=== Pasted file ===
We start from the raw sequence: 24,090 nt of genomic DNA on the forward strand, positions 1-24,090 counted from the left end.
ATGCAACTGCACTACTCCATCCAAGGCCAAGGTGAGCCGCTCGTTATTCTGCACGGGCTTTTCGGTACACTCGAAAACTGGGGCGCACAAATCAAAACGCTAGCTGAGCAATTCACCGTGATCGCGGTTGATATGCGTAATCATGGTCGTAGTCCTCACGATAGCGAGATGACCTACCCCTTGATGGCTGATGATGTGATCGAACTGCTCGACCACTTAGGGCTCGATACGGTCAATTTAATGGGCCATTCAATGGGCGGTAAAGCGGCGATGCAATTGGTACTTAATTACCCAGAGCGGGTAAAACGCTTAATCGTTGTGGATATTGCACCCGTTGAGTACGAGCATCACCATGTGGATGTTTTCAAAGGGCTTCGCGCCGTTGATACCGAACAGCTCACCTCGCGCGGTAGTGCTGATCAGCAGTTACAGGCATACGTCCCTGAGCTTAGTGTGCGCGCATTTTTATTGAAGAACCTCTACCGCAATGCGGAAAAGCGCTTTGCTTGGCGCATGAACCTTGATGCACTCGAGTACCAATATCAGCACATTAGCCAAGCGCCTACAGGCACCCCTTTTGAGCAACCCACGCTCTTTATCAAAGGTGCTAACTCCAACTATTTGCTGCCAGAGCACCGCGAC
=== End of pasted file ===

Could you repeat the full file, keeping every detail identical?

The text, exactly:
We start from the raw sequence: 24,090 nt of genomic DNA on the forward strand, positions 1-24,090 counted from the left end.
ATGCAACTGCACTACTCCATCCAAGGCCAAGGTGAGCCGCTCGTTATTCTGCACGGGCTTTTCGGTACACTCGAAAACTGGGGCGCACAAATCAAAACGCTAGCTGAGCAATTCACCGTGATCGCGGTTGATATGCGTAATCATGGTCGTAGTCCTCACGATAGCGAGATGACCTACCCCTTGATGGCTGATGATGTGATCGAACTGCTCGACCACTTAGGGCTCGATACGGTCAATTTAATGGGCCATTCAATGGGCGGTAAAGCGGCGATGCAATTGGTACTTAATTACCCAGAGCGGGTAAAACGCTTAATCGTTGTGGATATTGCACCCGTTGAGTACGAGCATCACCATGTGGATGTTTTCAAAGGGCTTCGCGCCGTTGATACCGAACAGCTCACCTCGCGCGGTAGTGCTGATCAGCAGTTACAGGCATACGTCCCTGAGCTTAGTGTGCGCGCATTTTTATTGAAGAACCTCTACCGCAATGCGGAAAAGCGCTTTGCTTGGCGCATGAACCTTGATGCACTCGAGTACCAATATCAGCACATTAGCCAAGCGCCTACAGGCACCCCTTTTGAGCAACCCACGCTCTTTATCAAAGGTGCTAACTCCAACTATTTGCTGCCAGAGCACCGCGAC